With Canadian activist Victor Alboini already buying into BlackBerry maker Research in Motion (RIM) and rumors that Carl Icahn may join him, a top analyst suggests there's little interest in another company taking it over.

RIM shares gained more than 14 percent Wednesday following disappointment with Apple's iPhone 4S announcement. They traded at midday around $24.07. Apple shares fell a fraction to $371.54.

Looking at the smartphone sector, Bernstein's Pierre Ferragu wondered if RIM might tempt Microsoft, Samsung Electronics, Taiwan's HTC or Google -- and determined it probably won't.

Aside from Microsoft, which might seek a global platform for its Windows phones tablets, Samsung is doing well enough independently and HTC lacks the financial muscle, Ferragu advised clients.

Microsoft could consider buying the Waterloo, Ontario-based BlackBerry maker just to gain market share. RIM's market capitalization is about $12.6 billion, which the software maker could afford.

Meanwhile, Google, which plans to acquire Motorola Mobility for $12.6 billion, has already made its play into the smartphone sector. Google also plans to obtain Motorola Mobility's 17,000 patents covering wireless technology.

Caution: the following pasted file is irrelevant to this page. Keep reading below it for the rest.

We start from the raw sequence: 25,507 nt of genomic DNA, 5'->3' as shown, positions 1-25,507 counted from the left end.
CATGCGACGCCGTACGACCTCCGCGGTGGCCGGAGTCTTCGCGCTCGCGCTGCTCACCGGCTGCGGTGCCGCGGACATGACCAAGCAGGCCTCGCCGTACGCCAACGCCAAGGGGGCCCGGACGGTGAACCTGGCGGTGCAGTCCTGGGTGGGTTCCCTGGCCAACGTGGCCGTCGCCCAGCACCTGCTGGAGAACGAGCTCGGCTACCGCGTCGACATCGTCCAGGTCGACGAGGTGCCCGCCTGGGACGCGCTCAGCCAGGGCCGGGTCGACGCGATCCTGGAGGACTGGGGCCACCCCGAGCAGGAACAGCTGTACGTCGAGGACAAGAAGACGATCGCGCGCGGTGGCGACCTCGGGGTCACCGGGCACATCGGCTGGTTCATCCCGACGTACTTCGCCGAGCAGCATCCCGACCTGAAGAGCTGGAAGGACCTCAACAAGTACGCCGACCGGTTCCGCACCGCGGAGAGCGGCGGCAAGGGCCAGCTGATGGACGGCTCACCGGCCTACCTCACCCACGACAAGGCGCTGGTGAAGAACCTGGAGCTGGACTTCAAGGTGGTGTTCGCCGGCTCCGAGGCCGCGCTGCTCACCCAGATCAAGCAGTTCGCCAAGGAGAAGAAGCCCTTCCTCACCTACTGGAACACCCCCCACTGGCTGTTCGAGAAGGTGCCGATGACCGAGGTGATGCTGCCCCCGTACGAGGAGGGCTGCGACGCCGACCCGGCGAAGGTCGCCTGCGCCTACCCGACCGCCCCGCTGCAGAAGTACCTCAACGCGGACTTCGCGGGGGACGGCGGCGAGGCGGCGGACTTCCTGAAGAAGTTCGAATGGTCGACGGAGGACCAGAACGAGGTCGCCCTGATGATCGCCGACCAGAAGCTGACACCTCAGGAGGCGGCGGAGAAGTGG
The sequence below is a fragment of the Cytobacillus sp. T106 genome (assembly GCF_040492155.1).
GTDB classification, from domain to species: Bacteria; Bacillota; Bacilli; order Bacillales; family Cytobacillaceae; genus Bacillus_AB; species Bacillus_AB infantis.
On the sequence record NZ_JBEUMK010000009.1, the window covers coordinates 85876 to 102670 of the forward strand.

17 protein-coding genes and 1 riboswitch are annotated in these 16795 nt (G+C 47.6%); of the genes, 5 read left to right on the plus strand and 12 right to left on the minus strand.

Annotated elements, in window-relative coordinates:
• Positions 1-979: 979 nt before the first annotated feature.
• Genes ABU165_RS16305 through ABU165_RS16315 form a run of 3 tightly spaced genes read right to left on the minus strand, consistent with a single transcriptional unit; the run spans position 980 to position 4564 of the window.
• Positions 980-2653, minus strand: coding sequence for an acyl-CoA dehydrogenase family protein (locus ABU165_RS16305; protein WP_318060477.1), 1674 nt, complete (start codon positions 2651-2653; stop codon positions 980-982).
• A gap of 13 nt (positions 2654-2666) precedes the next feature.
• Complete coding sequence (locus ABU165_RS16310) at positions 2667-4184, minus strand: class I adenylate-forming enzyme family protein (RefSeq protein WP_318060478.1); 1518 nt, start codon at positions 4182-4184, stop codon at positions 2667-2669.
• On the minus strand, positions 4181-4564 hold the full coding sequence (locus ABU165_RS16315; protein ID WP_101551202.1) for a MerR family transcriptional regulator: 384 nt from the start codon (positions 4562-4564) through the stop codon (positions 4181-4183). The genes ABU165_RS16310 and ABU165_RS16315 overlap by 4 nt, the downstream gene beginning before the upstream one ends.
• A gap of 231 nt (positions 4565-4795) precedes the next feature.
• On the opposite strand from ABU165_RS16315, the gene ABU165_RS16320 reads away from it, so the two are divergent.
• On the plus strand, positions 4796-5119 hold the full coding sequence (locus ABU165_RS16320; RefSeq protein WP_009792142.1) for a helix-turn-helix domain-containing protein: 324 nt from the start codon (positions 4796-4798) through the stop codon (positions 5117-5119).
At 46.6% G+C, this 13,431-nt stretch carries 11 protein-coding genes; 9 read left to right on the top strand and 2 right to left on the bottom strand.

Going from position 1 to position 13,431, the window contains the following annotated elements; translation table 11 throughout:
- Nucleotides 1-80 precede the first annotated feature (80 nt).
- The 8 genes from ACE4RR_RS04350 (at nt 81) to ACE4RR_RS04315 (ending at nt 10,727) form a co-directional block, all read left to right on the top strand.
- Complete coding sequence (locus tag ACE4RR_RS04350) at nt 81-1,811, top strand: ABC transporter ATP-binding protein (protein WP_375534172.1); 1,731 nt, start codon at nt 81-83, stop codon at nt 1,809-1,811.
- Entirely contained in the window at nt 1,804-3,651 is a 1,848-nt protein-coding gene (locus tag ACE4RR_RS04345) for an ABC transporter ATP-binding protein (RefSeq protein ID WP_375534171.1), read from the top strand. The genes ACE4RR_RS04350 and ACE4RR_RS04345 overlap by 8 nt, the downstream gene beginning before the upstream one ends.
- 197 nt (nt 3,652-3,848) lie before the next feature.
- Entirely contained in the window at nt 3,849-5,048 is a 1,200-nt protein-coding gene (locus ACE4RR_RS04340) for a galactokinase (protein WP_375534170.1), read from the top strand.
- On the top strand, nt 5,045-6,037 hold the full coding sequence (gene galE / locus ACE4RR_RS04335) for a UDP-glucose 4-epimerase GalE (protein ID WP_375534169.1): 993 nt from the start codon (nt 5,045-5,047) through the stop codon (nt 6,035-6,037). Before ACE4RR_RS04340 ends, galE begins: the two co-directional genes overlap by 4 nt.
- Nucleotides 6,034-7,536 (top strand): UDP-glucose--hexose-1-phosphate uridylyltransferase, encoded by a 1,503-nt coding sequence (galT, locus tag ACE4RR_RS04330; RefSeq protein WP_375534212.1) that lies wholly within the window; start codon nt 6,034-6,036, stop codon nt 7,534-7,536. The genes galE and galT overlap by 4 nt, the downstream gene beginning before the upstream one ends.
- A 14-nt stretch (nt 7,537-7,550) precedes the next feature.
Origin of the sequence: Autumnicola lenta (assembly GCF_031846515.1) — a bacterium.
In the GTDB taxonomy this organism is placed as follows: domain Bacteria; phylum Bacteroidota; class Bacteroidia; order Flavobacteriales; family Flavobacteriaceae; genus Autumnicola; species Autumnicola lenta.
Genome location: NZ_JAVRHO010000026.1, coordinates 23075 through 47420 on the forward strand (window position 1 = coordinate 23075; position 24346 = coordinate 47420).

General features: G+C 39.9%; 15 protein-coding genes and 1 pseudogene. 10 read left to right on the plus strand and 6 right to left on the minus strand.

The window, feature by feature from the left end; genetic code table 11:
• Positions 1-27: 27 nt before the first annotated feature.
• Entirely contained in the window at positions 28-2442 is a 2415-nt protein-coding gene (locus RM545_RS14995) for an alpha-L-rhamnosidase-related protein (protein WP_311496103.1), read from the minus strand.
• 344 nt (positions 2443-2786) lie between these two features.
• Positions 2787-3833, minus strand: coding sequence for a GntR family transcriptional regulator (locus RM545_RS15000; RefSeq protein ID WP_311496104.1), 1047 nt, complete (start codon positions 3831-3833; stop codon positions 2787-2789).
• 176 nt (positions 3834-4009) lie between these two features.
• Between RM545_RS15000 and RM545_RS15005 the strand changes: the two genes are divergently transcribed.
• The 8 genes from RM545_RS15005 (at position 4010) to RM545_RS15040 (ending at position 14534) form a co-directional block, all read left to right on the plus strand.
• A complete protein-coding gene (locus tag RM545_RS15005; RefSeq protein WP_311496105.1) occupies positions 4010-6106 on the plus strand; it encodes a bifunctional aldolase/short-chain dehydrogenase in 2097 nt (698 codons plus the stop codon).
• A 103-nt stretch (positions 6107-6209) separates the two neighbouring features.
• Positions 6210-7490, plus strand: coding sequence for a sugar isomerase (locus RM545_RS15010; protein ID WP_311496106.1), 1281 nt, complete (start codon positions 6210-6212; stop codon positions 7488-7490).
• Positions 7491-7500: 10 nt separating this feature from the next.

Rather than a corporate takeover, the Bernstein analyst also suggests activists like Alboini or Icahn, probably won't mount a serious bid because co-CEOs Michael Lazarides and James Balsillie combined control 20 percent of the shares.

Still, Ferragu wrote, RIM has some attractions stemming from its heritage as an enterprise e-mail and communications platform. Basically, the cash flow around $160 per current BlackBerry user is sufficient to pay back any takeover premium a buyer would pay.

Alboini, whose Toronto-based Jaguar Financial has acquired a stake below 5 percent in RIM, told IBTimes he is corralling other activist investors and wants to mount a bid by mid-October.

A BlackBerry user himself, Alboini said its customer base and products justify the company's continued existence but that it needs new leadership to perform better.